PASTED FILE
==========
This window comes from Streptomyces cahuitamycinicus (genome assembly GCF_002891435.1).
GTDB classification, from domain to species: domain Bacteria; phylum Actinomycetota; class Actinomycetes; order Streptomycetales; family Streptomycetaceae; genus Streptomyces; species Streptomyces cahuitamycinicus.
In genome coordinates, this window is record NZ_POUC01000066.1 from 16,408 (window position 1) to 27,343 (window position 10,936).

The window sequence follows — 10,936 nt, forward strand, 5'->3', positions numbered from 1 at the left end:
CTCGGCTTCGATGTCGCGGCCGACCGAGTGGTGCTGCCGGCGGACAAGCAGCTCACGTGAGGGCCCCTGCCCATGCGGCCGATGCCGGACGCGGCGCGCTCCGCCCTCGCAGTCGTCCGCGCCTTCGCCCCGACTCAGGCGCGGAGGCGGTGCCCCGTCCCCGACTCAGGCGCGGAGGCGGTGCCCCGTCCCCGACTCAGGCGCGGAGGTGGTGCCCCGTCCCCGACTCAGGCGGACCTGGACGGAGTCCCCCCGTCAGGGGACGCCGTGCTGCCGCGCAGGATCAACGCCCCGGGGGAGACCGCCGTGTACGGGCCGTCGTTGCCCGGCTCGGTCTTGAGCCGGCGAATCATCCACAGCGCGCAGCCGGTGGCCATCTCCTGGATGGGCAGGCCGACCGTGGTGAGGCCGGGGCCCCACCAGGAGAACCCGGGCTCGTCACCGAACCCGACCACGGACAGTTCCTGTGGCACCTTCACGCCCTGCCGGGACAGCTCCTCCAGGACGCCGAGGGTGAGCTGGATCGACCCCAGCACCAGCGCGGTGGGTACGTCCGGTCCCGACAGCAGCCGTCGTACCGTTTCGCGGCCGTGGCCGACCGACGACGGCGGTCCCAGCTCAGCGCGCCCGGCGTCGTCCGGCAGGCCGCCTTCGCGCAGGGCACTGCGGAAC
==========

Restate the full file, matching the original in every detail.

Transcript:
This window comes from Streptomyces cahuitamycinicus (genome assembly GCF_002891435.1).
GTDB classification, from domain to species: domain Bacteria; phylum Actinomycetota; class Actinomycetes; order Streptomycetales; family Streptomycetaceae; genus Streptomyces; species Streptomyces cahuitamycinicus.
In genome coordinates, this window is record NZ_POUC01000066.1 from 16,408 (window position 1) to 27,343 (window position 10,936).

The window sequence follows — 10,936 nt, forward strand, 5'->3', positions numbered from 1 at the left end:
CTCGGCTTCGATGTCGCGGCCGACCGAGTGGTGCTGCCGGCGGACAAGCAGCTCACGTGAGGGCCCCTGCCCATGCGGCCGATGCCGGACGCGGCGCGCTCCGCCCTCGCAGTCGTCCGCGCCTTCGCCCCGACTCAGGCGCGGAGGCGGTGCCCCGTCCCCGACTCAGGCGCGGAGGCGGTGCCCCGTCCCCGACTCAGGCGCGGAGGTGGTGCCCCGTCCCCGACTCAGGCGGACCTGGACGGAGTCCCCCCGTCAGGGGACGCCGTGCTGCCGCGCAGGATCAACGCCCCGGGGGAGACCGCCGTGTACGGGCCGTCGTTGCCCGGCTCGGTCTTGAGCCGGCGAATCATCCACAGCGCGCAGCCGGTGGCCATCTCCTGGATGGGCAGGCCGACCGTGGTGAGGCCGGGGCCCCACCAGGAGAACCCGGGCTCGTCACCGAACCCGACCACGGACAGTTCCTGTGGCACCTTCACGCCCTGCCGGGACAGCTCCTCCAGGACGCCGAGGGTGAGCTGGATCGACCCCAGCACCAGCGCGGTGGGTACGTCCGGTCCCGACAGCAGCCGTCGTACCGTTTCGCGGCCGTGGCCGACCGACGACGGCGGTCCCAGCTCAGCGCGCCCGGCGTCGTCCGGCAGGCCGCCTTCGCGCAGGGCACTGCGGAAC